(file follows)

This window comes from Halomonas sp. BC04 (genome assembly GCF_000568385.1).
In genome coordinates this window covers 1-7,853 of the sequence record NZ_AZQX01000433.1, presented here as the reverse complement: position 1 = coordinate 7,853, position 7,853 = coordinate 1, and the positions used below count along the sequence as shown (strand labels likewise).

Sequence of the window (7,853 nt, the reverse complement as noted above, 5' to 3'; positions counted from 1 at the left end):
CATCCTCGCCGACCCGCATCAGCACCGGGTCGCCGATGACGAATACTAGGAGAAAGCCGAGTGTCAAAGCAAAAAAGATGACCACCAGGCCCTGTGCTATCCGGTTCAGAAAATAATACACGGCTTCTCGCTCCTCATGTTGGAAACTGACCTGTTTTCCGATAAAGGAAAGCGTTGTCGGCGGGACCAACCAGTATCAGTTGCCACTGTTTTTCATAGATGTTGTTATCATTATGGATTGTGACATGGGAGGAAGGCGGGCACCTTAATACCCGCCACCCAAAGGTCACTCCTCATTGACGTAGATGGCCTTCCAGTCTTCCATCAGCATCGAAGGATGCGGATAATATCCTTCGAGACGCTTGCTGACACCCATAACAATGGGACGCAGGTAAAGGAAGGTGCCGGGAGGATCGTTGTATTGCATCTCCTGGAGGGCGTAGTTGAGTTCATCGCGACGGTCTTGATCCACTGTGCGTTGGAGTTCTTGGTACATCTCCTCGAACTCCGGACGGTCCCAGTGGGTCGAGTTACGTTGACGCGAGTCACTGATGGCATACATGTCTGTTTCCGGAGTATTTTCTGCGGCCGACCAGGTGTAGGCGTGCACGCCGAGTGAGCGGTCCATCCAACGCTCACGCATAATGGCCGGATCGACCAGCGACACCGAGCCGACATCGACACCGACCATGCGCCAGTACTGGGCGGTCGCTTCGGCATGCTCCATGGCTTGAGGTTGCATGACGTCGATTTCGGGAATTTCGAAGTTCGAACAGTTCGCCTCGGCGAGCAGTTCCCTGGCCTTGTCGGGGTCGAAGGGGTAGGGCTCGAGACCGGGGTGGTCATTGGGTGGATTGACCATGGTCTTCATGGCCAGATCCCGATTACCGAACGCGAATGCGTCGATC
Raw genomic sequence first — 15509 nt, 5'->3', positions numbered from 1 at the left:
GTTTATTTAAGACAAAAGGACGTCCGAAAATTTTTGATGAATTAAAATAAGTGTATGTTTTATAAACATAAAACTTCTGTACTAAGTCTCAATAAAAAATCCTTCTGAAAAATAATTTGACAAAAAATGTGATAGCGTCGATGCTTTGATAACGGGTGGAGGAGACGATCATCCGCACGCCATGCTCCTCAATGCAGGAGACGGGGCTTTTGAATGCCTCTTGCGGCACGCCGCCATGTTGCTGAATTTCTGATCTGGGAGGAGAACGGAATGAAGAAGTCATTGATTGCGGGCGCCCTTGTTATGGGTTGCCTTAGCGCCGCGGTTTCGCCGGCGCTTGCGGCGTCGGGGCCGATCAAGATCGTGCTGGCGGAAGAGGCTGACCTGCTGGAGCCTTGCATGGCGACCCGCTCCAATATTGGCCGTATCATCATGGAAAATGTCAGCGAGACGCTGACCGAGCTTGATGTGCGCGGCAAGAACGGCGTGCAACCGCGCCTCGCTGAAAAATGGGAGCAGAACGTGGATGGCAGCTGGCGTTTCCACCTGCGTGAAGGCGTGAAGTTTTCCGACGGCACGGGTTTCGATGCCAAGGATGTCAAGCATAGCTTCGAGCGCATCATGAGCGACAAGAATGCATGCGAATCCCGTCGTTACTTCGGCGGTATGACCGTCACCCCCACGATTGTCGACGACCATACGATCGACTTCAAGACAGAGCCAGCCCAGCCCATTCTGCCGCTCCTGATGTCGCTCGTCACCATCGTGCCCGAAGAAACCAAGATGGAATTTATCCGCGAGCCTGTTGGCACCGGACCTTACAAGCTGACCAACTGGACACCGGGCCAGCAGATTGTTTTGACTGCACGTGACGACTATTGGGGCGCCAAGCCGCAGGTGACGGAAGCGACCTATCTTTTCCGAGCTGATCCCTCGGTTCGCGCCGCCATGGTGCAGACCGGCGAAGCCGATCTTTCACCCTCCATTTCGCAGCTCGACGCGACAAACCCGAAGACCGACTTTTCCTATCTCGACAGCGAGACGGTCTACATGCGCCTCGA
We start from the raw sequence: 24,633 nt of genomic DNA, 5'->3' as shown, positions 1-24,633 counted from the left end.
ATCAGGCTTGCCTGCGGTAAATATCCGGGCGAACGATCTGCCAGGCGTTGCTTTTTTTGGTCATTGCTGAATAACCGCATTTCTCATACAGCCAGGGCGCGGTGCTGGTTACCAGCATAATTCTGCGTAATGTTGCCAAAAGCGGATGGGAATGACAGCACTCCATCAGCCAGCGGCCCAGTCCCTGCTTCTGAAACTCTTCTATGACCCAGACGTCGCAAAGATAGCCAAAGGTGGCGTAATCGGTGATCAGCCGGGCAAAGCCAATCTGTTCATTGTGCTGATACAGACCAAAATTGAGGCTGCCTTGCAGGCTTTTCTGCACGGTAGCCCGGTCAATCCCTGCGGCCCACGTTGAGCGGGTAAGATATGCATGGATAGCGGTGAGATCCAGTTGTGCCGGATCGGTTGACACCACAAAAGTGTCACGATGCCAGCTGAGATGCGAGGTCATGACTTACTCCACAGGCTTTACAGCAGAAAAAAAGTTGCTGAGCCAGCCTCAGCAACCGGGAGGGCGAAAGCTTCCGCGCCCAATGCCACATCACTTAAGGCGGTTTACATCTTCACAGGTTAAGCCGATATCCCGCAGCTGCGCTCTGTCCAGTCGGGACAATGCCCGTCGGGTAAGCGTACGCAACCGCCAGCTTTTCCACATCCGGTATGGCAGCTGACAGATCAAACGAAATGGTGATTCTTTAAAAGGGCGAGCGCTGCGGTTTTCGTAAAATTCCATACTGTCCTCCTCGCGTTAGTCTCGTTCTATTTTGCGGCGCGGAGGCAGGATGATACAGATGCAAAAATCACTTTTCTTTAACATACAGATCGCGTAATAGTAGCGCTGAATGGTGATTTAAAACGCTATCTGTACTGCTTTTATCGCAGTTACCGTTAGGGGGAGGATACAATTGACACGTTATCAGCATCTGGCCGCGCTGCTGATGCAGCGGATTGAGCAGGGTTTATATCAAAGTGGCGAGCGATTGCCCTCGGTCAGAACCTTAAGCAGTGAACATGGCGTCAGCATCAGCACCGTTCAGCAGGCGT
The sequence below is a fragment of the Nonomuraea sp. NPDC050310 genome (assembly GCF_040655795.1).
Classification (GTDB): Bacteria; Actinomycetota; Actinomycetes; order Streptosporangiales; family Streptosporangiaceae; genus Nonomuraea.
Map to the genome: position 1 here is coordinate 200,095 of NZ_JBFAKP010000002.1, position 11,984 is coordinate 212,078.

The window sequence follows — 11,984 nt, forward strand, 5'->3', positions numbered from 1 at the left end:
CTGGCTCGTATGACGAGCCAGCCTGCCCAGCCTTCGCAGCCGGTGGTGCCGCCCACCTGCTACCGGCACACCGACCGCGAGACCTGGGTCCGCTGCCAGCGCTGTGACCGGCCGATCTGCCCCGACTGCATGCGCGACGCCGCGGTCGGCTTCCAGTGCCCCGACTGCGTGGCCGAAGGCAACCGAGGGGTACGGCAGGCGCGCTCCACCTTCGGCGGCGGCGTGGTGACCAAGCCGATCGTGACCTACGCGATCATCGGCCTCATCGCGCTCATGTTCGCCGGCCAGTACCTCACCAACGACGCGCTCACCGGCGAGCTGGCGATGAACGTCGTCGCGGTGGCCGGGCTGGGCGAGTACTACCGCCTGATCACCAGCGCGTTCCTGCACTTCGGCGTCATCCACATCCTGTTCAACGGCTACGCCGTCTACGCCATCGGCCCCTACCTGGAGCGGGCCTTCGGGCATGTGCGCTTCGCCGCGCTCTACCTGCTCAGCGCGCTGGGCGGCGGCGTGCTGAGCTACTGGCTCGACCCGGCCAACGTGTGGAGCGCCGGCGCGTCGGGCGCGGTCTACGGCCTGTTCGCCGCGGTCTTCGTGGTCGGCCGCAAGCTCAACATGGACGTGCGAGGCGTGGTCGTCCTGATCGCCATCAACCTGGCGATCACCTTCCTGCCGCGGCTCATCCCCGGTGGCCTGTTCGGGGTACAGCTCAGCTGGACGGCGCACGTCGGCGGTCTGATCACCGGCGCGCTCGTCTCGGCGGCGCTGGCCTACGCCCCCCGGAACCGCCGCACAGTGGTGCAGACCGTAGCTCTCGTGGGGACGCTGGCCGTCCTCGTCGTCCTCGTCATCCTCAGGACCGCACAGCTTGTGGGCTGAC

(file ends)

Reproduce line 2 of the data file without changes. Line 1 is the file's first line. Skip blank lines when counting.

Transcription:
In genome coordinates this window covers 1-7,853 of the sequence record NZ_AZQX01000433.1, presented here as the reverse complement: position 1 = coordinate 7,853, position 7,853 = coordinate 1, and the positions used below count along the sequence as shown (strand labels likewise).